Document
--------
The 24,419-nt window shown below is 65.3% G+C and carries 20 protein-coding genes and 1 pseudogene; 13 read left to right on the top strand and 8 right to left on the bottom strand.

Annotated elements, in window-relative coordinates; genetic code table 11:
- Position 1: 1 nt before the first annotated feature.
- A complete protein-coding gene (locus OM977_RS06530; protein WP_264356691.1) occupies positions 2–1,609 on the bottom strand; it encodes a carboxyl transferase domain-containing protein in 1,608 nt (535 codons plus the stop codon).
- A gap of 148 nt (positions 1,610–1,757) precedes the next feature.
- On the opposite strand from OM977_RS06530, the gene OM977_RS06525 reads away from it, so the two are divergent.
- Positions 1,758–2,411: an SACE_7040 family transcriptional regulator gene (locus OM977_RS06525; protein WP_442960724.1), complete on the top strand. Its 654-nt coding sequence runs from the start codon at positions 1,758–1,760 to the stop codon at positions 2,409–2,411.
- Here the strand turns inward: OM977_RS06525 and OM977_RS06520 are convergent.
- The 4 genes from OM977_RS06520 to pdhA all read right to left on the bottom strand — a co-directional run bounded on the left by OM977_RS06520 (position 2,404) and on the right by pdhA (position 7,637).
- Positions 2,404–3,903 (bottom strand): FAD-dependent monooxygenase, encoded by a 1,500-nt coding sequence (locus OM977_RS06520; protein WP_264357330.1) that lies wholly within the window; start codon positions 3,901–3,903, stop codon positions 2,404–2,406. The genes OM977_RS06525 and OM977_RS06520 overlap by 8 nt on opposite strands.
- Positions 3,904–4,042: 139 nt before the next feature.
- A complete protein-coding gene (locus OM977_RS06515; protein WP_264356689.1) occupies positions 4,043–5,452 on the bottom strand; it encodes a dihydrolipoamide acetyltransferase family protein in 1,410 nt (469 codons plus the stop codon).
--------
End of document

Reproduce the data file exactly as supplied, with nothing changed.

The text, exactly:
The 24,419-nt window shown below is 65.3% G+C and carries 20 protein-coding genes and 1 pseudogene; 13 read left to right on the top strand and 8 right to left on the bottom strand.

Annotated elements, in window-relative coordinates; genetic code table 11:
- Position 1: 1 nt before the first annotated feature.
- A complete protein-coding gene (locus OM977_RS06530; protein WP_264356691.1) occupies positions 2–1,609 on the bottom strand; it encodes a carboxyl transferase domain-containing protein in 1,608 nt (535 codons plus the stop codon).
- A gap of 148 nt (positions 1,610–1,757) precedes the next feature.
- On the opposite strand from OM977_RS06530, the gene OM977_RS06525 reads away from it, so the two are divergent.
- Positions 1,758–2,411: an SACE_7040 family transcriptional regulator gene (locus OM977_RS06525; protein WP_442960724.1), complete on the top strand. Its 654-nt coding sequence runs from the start codon at positions 1,758–1,760 to the stop codon at positions 2,409–2,411.
- Here the strand turns inward: OM977_RS06525 and OM977_RS06520 are convergent.
- The 4 genes from OM977_RS06520 to pdhA all read right to left on the bottom strand — a co-directional run bounded on the left by OM977_RS06520 (position 2,404) and on the right by pdhA (position 7,637).
- Positions 2,404–3,903 (bottom strand): FAD-dependent monooxygenase, encoded by a 1,500-nt coding sequence (locus OM977_RS06520; protein WP_264357330.1) that lies wholly within the window; start codon positions 3,901–3,903, stop codon positions 2,404–2,406. The genes OM977_RS06525 and OM977_RS06520 overlap by 8 nt on opposite strands.
- Positions 3,904–4,042: 139 nt before the next feature.
- A complete protein-coding gene (locus OM977_RS06515; protein WP_264356689.1) occupies positions 4,043–5,452 on the bottom strand; it encodes a dihydrolipoamide acetyltransferase family protein in 1,410 nt (469 codons plus the stop codon).